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The relationship between alcohol-related medical conditions and road crashes Cercarelli, LR et al

By: Cercarelli, LRPublication details: Alcohol, drugs and traffic safety, 2000; T2000, Stockholm, May 22-26, 2000. Paper, Description: 8 sSubject(s): Sweden | Conference | Drunkenness | | Risk | Offence | Method | Detection | Prevention | | Longitudinal | Accident | Australia | 842Bibl.nr: VTI P4030:15Location: Abstract: Many interventions have been implemented around the world in an attempt to deter drink drivers and prevent road crashes. However, these programs may not always target high risk offenders. If high risk drivers could be identified prior to receiving convictions for drink driving, or prior to being involved in a crash, they could then be targeted for a brief road safety intervention. For example, such an opportunity would occur when a road user was in hospital receiving treatment for an alcohol-related problem. The aim of this study was to measure the association between alcohol-related medical conditions and road crashes. This was achieved through a longitudinal analysis of the hospital records of people first admitted to hospital for an alcohol-related condition over the period 1980 to 1997 in Western Australia. During this period there were 41,537 people admitted to hospital at least once for an alcohol-related medical condition. About 11.7 per cent of these people were also involved in a road crash requiring hospitalisation. However, only 23.6 per cent were admitted to hospital for a road crash after being admitted for an alcohol-related medical condition. The remainder were either involved in a crash prior to being admitted to hospital for an alcohol condition, or were treated for an alcohol condition at the same time as being involved in a road crash. The implications of these finding for early drink driving intervention will be discussed.
Item type: Reports, conferences, monographs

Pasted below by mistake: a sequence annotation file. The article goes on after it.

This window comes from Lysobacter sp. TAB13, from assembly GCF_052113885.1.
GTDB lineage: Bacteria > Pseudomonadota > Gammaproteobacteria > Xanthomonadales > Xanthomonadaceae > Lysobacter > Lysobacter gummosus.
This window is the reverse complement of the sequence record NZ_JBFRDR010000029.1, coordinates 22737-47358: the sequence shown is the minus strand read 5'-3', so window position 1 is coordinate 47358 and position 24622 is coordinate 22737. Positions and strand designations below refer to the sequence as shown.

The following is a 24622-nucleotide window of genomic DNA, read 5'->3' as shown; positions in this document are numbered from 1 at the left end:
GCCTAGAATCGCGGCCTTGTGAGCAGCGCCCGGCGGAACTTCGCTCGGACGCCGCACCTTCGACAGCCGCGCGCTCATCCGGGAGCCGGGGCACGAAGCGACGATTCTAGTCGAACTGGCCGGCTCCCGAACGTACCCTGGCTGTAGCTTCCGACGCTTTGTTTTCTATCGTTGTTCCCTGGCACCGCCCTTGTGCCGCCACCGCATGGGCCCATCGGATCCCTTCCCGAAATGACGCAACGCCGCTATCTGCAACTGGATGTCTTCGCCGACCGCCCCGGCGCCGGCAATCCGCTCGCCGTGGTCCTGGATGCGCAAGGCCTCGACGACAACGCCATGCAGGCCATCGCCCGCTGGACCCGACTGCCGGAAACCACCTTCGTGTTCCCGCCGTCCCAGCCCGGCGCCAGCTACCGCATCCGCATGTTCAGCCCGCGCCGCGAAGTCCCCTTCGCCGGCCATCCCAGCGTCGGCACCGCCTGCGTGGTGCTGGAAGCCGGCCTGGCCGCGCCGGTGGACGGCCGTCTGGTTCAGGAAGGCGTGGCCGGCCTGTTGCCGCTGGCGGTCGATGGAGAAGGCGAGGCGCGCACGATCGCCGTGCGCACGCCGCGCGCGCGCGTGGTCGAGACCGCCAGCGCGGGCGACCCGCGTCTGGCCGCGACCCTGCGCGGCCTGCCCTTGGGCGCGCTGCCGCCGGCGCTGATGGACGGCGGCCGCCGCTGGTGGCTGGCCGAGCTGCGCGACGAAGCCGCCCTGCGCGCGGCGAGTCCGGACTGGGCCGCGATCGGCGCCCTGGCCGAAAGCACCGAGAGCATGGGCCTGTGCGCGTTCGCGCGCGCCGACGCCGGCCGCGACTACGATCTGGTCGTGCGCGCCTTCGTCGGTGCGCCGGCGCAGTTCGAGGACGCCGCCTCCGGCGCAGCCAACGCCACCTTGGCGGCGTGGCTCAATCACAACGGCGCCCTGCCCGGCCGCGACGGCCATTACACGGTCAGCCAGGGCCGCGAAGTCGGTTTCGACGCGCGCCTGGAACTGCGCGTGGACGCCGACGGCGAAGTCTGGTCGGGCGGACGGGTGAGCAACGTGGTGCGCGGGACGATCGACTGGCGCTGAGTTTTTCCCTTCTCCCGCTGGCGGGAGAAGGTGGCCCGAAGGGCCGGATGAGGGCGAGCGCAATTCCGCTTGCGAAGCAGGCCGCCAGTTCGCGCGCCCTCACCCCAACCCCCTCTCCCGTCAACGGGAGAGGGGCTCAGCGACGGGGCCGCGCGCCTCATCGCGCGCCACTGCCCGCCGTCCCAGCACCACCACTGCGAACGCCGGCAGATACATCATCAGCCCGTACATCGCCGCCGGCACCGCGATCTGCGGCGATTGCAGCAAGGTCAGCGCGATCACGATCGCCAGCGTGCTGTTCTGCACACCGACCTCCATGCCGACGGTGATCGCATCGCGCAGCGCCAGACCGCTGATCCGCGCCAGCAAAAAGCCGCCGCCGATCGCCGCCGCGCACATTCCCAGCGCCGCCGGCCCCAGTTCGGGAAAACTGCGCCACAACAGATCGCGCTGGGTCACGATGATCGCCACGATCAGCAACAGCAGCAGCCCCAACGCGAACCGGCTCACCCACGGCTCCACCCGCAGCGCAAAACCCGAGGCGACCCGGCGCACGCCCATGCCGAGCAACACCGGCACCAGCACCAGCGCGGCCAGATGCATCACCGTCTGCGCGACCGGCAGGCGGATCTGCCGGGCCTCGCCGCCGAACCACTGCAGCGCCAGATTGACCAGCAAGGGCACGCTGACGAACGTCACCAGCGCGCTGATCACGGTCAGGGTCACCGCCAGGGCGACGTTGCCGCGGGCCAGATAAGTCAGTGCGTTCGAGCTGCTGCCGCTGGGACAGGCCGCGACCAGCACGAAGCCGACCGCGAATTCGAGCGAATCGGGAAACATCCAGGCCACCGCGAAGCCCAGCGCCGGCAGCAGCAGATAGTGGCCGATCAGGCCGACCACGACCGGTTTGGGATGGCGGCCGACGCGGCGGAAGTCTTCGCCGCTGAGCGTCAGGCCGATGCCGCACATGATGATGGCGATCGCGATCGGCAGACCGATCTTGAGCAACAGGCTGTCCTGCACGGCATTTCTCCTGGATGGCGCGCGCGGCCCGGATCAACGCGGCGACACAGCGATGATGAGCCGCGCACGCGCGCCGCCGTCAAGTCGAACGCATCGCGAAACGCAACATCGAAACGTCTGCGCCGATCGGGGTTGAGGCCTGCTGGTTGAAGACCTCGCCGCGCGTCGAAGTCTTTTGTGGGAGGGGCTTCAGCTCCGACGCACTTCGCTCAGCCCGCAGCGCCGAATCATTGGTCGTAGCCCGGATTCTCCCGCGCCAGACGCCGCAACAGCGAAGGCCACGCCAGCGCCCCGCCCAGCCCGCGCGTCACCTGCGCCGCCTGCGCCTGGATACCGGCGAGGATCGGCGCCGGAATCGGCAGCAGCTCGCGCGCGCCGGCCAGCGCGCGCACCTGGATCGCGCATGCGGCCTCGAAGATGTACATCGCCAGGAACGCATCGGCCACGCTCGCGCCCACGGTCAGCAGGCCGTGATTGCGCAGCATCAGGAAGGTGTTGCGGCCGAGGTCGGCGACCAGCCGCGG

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Many interventions have been implemented around the world in an attempt to deter drink drivers and prevent road crashes. However, these programs may not always target high risk offenders. If high risk drivers could be identified prior to receiving convictions for drink driving, or prior to being involved in a crash, they could then be targeted for a brief road safety intervention. For example, such an opportunity would occur when a road user was in hospital receiving treatment for an alcohol-related problem. The aim of this study was to measure the association between alcohol-related medical conditions and road crashes. This was achieved through a longitudinal analysis of the hospital records of people first admitted to hospital for an alcohol-related condition over the period 1980 to 1997 in Western Australia. During this period there were 41,537 people admitted to hospital at least once for an alcohol-related medical condition. About 11.7 per cent of these people were also involved in a road crash requiring hospitalisation. However, only 23.6 per cent were admitted to hospital for a road crash after being admitted for an alcohol-related medical condition. The remainder were either involved in a crash prior to being admitted to hospital for an alcohol condition, or were treated for an alcohol condition at the same time as being involved in a road crash. The implications of these finding for early drink driving intervention will be discussed.

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